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A genuine miracle

Arthur C. Clarke: team of US astronauts

Clarke's Third Law (1962) : 'it's a kind of magic'

In 1962 the science fiction writer and visionary Arthur C Clarke proposed three Laws. The Third Law stated:

"Any sufficiently advanced technology is indistinguishable from magic".

But that phenomenon can easily be a fleeting one - Prestel, for example, was hailed as 'the greatest invention since television' - a claim that sounds distinctly shop-worn now.

Early Bell Telephone supplied to Queen Victoria, 1877

Royal reaction (1878) : 'we are amused'

'My God, it talks!' exclaimed the Emperor of Brazil on being shown an early telephone at the 1876 Centennial Exhibition in Philadelphia.

Queen Victoria was equally impressed - though less volubly. Her Majesty was so delighted with the telephone demonstrated to her by Alexander Graham Bell at Osborne House on the Isle of Wight that she wanted to buy it there and then.

Bell explained that it was a just a prototype - and offered her a set made especially for royal use - a clever early exercise in 'product placement'. The promised 'instrument' was specially constructed and presented for her use later in 1878.

Messenger boy, 1937

Post Office reaction to the telephone : missing the big picture

William Preece was no fool when it came to recognising advanced technology. He introduced a pair of improved telephone instruments to Britain in 1877, when he was Chief Electrician at the Post Office, and would go on to play a large part in encouraging Marconi's development of wireless as Engineer-in-Chief.

Yet his perception of the potential market for telephones was simultaneously shrewd and short sighted.

In 1879 Preece thought the telephone would fail to replace telegrams and personal deliveries, because the supply of messenger boys in Victorian England was both cheap and plentiful. In the short term, he was right. The UK had highly developed and efficient postal and telegraph services, and particularly so in the major cities.

But Preece initially failed to see the different applications offered by the telephone - ones that telegram messengers could never match, although he revised his opinion as the telephone became more successful.

Telephone user (but not always) : Alf Sawkins

Alf Sawkins is a 56 year-old engineer who grew up in the centre of Birmingham. He married at the age of 23 and moved to the outskirts of the city, which is when he had his first telephone at home.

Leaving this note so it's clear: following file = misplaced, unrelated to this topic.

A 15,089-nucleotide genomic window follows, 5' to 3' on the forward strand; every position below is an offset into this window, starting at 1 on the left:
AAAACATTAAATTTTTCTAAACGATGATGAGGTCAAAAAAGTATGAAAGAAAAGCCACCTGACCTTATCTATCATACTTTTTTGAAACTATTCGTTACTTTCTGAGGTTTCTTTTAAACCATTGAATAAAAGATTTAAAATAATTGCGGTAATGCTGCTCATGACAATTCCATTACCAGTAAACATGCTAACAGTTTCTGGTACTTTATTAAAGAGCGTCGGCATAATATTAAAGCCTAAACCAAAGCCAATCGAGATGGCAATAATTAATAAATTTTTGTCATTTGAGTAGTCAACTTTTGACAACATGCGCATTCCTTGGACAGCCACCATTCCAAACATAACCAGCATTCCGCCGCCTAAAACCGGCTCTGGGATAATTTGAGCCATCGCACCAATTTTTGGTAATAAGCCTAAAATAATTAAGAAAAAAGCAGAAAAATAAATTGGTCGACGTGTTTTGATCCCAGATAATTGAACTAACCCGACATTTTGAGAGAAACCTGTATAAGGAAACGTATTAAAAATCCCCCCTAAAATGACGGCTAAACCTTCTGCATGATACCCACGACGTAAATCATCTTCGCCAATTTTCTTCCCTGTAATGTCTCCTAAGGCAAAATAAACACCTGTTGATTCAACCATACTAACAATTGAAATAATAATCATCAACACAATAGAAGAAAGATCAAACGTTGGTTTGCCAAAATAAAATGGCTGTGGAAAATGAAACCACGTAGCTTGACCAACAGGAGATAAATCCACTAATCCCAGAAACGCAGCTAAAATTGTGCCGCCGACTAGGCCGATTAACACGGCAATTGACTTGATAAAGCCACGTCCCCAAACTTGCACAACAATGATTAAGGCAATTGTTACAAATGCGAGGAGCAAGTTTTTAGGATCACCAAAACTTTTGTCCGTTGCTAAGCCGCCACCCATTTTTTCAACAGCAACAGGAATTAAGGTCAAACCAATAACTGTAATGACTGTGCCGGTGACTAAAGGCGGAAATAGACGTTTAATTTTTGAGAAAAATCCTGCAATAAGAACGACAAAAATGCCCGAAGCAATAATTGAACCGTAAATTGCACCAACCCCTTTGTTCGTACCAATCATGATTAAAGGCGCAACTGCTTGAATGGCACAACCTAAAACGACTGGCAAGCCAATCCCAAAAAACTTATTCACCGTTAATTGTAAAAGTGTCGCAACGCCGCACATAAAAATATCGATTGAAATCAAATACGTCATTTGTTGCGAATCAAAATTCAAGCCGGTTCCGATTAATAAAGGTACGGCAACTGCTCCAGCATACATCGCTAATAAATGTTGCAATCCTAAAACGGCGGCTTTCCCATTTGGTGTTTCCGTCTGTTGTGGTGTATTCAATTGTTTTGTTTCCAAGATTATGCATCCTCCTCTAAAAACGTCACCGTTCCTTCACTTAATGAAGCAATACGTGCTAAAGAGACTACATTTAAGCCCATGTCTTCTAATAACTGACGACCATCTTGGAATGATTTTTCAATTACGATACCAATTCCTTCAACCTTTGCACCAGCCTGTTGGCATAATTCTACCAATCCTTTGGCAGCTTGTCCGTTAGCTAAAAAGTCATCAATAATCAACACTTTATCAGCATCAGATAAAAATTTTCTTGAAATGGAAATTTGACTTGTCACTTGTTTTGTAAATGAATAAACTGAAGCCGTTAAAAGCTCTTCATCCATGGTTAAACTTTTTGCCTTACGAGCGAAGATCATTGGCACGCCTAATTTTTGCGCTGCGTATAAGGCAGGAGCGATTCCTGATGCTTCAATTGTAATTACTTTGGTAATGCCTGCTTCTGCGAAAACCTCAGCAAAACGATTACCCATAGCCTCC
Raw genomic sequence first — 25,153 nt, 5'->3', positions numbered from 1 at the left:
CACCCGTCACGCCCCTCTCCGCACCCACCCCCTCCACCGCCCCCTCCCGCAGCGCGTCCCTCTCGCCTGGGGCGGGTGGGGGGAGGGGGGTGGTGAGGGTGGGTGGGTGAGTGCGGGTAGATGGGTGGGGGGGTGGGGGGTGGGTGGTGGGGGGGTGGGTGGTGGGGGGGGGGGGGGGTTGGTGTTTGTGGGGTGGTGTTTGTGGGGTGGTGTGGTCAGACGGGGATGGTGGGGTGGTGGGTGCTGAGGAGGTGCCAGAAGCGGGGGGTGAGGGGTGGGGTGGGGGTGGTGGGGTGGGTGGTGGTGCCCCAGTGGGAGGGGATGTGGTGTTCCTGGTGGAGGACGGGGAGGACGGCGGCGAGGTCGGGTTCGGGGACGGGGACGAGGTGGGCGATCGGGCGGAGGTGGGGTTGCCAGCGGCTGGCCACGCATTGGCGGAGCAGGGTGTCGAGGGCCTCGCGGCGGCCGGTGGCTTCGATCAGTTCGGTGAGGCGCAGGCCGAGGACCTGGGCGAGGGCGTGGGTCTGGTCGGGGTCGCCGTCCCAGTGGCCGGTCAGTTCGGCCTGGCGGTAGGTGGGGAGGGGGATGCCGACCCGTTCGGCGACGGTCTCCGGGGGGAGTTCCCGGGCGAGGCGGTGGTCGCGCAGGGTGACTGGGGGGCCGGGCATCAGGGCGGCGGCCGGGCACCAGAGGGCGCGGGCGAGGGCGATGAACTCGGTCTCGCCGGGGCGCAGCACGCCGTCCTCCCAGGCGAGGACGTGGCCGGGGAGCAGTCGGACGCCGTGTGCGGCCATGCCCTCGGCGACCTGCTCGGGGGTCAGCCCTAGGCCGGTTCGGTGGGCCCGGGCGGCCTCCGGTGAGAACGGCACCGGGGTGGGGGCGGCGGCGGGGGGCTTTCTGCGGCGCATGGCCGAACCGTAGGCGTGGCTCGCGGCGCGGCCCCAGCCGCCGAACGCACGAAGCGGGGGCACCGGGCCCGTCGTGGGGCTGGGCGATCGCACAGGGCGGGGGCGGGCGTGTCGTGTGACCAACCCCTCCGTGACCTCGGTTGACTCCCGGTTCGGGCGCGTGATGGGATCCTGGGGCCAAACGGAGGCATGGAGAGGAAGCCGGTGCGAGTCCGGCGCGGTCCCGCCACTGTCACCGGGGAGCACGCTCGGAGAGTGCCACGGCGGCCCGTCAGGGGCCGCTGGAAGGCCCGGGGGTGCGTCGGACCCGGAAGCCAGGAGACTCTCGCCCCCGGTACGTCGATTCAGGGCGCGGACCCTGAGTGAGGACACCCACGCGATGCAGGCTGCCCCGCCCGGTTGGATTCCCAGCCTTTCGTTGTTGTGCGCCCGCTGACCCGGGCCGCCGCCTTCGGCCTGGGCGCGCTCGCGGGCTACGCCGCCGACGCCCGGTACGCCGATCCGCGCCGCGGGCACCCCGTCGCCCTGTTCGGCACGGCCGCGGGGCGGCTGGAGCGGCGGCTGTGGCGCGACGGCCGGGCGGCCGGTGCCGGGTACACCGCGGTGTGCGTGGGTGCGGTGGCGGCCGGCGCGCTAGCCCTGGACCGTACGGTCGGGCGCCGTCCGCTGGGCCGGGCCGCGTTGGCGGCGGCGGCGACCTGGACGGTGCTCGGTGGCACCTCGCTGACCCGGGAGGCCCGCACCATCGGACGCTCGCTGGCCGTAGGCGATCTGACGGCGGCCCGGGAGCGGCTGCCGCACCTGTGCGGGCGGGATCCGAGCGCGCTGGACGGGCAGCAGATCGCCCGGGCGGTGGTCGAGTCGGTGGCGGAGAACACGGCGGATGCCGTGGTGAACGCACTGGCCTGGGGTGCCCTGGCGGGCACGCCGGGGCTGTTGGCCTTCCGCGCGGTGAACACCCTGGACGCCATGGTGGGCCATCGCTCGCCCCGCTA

Telecommunications has altered his life and his work in a variety of ways since that first phone was installed.

He recalls how he and his family kept in touch before any of them had phones, and compares this with how his family relies on it today.

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Transcript

Well most of it was written communications, letters and post cards from holidays and things. There were two telephone boxes within easy distance, but then again we had no-one to phone because none of the other part of the family had phones either. It's become a living part of me in my work and my private life because I've got two daughters who are now married and moved away, and wherever I am, if I'm not in the house, I'm always able to contact them and they're always able to contact me. It's become part of the family and I can't imagine being without it because communications are so easy and so essential to a good life. And as Bob Hoskins said, it's good to talk.

Telephone novice : Mrs Polly Shakeshaft

Mrs Polly Shakeshaft is 82 years old. She worked at a local branch of the fashion store C&A and first came in contact with a phone when it was thrust into her hand by a busy colleague. Unused to the device she ended up with the mouthpiece against her ear and couldn't hear a thing.

Her mother was similarly confused by the phone and Mrs Shakeshaft explains how she taught her mother to use a phone, with deafening results.

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Transcript

The first time she ever needed to use it she wanted to ring a relative and so she asked me to go with her to show her how to use it and so we went into the phone box and I dialled the number for her and I handed her the phone and she started shouting at the top of her voice and nearly deafened me. I put my hands over my ears and I said 'Mummy you don't have to shout to make them hear, that's what the cord is for, and the connection'. But even so she still shouted. She thought she'd got to make her voice as loud as possible to go through the wires or whatever.

fun and games

Can you beat our games? Explode equipment to see what's inside, hear the changing sounds of telecommunications, see how telecommunications designs have changed over time or send an e-postacard.

what's on

The UK's first permanent gallery dedicated to the history of information and communication technologies opens in the new Information Age gallery at London’s Science Museum.

audio history

Take a trip down memory lane with extracts of the interviews which have been recorded as part of the Connected Earth oral history programme.

featured story

100 years of automatic switching!
In 1912 the GPO installed Britain's first automatic telephone exchange in Epsom.

Discover the early days of the telephone...